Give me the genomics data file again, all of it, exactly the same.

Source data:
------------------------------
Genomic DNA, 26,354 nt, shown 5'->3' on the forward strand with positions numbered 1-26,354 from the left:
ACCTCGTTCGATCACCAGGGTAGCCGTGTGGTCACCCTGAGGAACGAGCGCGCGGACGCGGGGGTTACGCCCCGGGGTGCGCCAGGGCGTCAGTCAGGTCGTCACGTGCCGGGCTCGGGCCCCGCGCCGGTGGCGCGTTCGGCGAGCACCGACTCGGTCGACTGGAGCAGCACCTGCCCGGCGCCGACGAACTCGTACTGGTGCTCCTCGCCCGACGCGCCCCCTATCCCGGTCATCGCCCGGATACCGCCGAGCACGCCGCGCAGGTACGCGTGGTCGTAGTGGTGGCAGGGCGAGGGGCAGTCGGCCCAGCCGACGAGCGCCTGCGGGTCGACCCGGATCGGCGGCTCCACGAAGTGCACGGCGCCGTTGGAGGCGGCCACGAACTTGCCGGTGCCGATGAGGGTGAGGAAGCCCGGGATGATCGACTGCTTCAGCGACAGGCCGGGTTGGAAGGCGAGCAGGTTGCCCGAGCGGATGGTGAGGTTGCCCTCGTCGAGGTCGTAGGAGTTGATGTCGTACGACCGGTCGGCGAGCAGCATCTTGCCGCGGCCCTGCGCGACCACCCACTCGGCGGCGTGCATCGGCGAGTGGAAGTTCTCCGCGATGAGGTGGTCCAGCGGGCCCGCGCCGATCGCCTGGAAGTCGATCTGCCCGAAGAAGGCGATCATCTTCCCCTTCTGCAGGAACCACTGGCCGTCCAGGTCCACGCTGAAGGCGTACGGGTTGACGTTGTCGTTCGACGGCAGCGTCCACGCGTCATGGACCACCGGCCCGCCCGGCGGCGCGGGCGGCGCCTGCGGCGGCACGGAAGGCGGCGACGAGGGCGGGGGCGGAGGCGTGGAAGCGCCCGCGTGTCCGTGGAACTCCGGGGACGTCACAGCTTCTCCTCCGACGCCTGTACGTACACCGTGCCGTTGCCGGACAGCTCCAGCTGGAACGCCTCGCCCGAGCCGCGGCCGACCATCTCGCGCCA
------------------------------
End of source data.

Genomic DNA, 26,354 nt, shown 5'->3' on the forward strand with positions numbered 1-26,354 from the left:
ACCTCGTTCGATCACCAGGGTAGCCGTGTGGTCACCCTGAGGAACGAGCGCGCGGACGCGGGGGTTACGCCCCGGGGTGCGCCAGGGCGTCAGTCAGGTCGTCACGTGCCGGGCTCGGGCCCCGCGCCGGTGGCGCGTTCGGCGAGCACCGACTCGGTCGACTGGAGCAGCACCTGCCCGGCGCCGACGAACTCGTACTGGTGCTCCTCGCCCGACGCGCCCCCTATCCCGGTCATCGCCCGGATACCGCCGAGCACGCCGCGCAGGTACGCGTGGTCGTAGTGGTGGCAGGGCGAGGGGCAGTCGGCCCAGCCGACGAGCGCCTGCGGGTCGACCCGGATCGGCGGCTCCACGAAGTGCACGGCGCCGTTGGAGGCGGCCACGAACTTGCCGGTGCCGATGAGGGTGAGGAAGCCCGGGATGATCGACTGCTTCAGCGACAGGCCGGGTTGGAAGGCGAGCAGGTTGCCCGAGCGGATGGTGAGGTTGCCCTCGTCGAGGTCGTAGGAGTTGATGTCGTACGACCGGTCGGCGAGCAGCATCTTGCCGCGGCCCTGCGCGACCACCCACTCGGCGGCGTGCATCGGCGAGTGGAAGTTCTCCGCGATGAGGTGGTCCAGCGGGCCCGCGCCGATCGCCTGGAAGTCGATCTGCCCGAAGAAGGCGATCATCTTCCCCTTCTGCAGGAACCACTGGCCGTCCAGGTCCACGCTGAAGGCGTACGGGTTGACGTTGTCGTTCGACGGCAGCGTCCACGCGTCATGGACCACCGGCCCGCCCGGCGGCGCGGGCGGCGCCTGCGGCGGCACGGAAGGCGGCGACGAGGGCGGGGGCGGAGGCGTGGAAGCGCCCGCGTGTCCGTGGAACTCCGGGGACGTCACAGCTTCTCCTCCGACGCCTGTACGTACACCGTGCCGTTGCCGGACAGCTCCAGCTGGAACGCCTCGCCCGAGCCGCGGCCGACCATCTCGCGCCA